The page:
Machine Games Duty (MGD) Explained - Support and Advice

Machine Games Duty

On February 1st 2013 Machine Games Duty (MGD) replaced the old taxation regime for all gaming machines (Amusement Machine Licence Duty and VAT).

This will resulted in machines becoming VAT exempt and becoming liable to a tax on net cashbox at the following rates:

HMRC The introduction of Machine Games Duty
Nothing in this note is intended to qualify or amend anything in legislation.

Dutiable machine games

Machine games subject to Machine Games Duty (MGD) (dutiable machine games) will be those where customers pay to play a game on a machine in the hope of winning a cash prize which is greater than the cost to play. Where MGD is payable, it will replace both Amusement Machine License Duty and VAT.

Where a machine offers a game with both cash and non-cash prizes (mixed game), it is the size of the cash prize alone which will determine whether or not there is a liability to MGD.

There will be no MGD payable on net takings from machine game-play where the play is:

Net takings from a machine

MGD will be due on the net takings from the playing of dutiable machine games.

In the case of mixed games (see above), it will be possible to deduct both the cash prizes and the value of non-cash prizes when calculating net takings. The value of non-cash prizes that can be deducted will include any VAT input tax paid on the purchase of the prize.

Where a machine offers both dutiable machine games and other activities, the net takings from the playing of the dutiable machine games will be subject to MGD with the remainder being subject to VAT.

Everything that can reasonably be described as a free play will be excluded from the calculation of net takings. For the purposes of calculating net takings, it will still be possible to deduct winnings from these plays.

Rate structure

There will be two rates of duty: a standard rate and a lower rate. The rates will be set at Budget 2012.

The lower rate will apply to machines with maximum stakes of 10 pence and maximum cash prizes of £8.
It will be possible to net off losses across all machines for which a person is responsible. It will also be possible to carry across a negative net duty liability to the next accounting period.

Liability for the duty

Where a relevant (as specified in legislation) licence or permit is held for the premises on which a dutiable machine game is located the person holding that licence or permit will be required to register with HM Revenue & Customs (HMRC) to pay MGD. Where no licence or permit is held, certain others with a connection to the premises may be liable for MGD.

If no one is registered for MGD in respect of premises and HMRC cannot identify a person required to register (that is, the person required to register is 'missing') then anyone liable to a share of profits from machine game-play may be liable to duty due on their share. The register (see below) will be publicly available and will allow profit sharers to check whether or not a registerable person with whom they wish to enter into a profit share arrangement is, in fact, registered for MGD.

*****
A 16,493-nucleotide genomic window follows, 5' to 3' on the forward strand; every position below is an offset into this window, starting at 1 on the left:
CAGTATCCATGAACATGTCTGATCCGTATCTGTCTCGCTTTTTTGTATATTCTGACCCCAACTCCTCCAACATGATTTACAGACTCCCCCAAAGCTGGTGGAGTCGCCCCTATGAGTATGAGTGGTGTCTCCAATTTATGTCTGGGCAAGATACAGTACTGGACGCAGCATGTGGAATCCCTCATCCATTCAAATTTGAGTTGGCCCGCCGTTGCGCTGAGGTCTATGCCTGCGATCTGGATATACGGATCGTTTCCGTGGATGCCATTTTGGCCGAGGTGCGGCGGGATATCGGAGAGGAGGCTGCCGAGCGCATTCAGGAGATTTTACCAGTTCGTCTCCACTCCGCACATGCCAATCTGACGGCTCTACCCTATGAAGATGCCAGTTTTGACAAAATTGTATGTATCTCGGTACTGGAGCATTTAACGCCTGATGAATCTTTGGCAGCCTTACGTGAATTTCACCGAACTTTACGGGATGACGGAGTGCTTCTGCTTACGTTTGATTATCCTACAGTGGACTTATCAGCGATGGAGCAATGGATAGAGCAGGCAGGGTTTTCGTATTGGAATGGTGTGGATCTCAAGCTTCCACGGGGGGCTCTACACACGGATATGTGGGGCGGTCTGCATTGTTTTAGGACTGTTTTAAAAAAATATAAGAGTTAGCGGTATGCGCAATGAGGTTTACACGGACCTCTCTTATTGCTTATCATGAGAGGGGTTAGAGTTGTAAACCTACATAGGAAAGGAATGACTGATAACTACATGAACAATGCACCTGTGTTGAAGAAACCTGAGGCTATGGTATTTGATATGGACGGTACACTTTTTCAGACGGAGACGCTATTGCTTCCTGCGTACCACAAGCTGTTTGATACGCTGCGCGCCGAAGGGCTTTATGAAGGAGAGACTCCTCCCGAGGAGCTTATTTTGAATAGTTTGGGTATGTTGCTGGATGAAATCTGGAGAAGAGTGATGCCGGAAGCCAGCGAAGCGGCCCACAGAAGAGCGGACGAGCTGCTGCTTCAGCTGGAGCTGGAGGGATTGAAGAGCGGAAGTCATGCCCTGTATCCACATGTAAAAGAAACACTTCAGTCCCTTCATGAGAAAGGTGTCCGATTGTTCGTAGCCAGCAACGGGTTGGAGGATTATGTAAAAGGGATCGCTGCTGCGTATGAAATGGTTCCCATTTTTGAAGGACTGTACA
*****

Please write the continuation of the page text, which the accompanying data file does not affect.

The register and the registration process

Applications for registration for MGD will be made to HMRC, in advance of machine games being made available for play, on the online system or by means of a paper form.

Where an applicant does not hold a relevant licence or permit HMRC will require details of all the premises in respect of which the applicant wishes to register. However, where a relevant licence or permit is held, details of all premises will not be required.

The register will be publicly available in the form of a free online 'look up facility'. An enquirer will input a postcode and the facility will display address details of all registered premises at that postcode.

It will be possible for two or more entities to request registration as a group. Group registration will normally be allowed provided that all proposed members are corporate bodies, have a controller in common, are resident in or have an established place of business in the UK, and have given their consent to join the group. It is intended that all members will be jointly and severally liable for MGD due.

Returns and accounting periods

It will be possible to submit returns on the online system or by means of paper forms. It will only be necessary for a registered group to submit a single return in respect of all group members.

HMRC will accept MGD payment by - variable Direct Debit, Bankers’ Automated Clearing Service (Bacs) and Clearing House Automated Clearing System (CHAPS). In situations where HMRC is taking enforcement action to recover a debt it will be possible to make payment by credit or debit card.

The standard accounting period will be three calendar months (organised in three staggers) with a facility for special accounting periods by agreement with HMRC. Returns will be required to be made one month from the end of the accounting period.

Record keeping

Individual machine records will not be required to be kept as a matter of routine. However, HMRC will have the power to direct that individual machine records are kept in circumstances to address compliance risks.

Click here to download HMRC Machine Games Duty Application

For more information regarding gaming permits with your local council, please click on the appropriate link below:

Broadland District Council

North Norfolk District Council

Norwich City Council

South Norfolk Council

Breckland Council

Great Yarmouth Borough Council

Borough Council of Kings Lynn & West Norfolk

Mid Suffolk District Council

Waveney District Council

Forest Heath District Council

St Edmundsbury Borough Council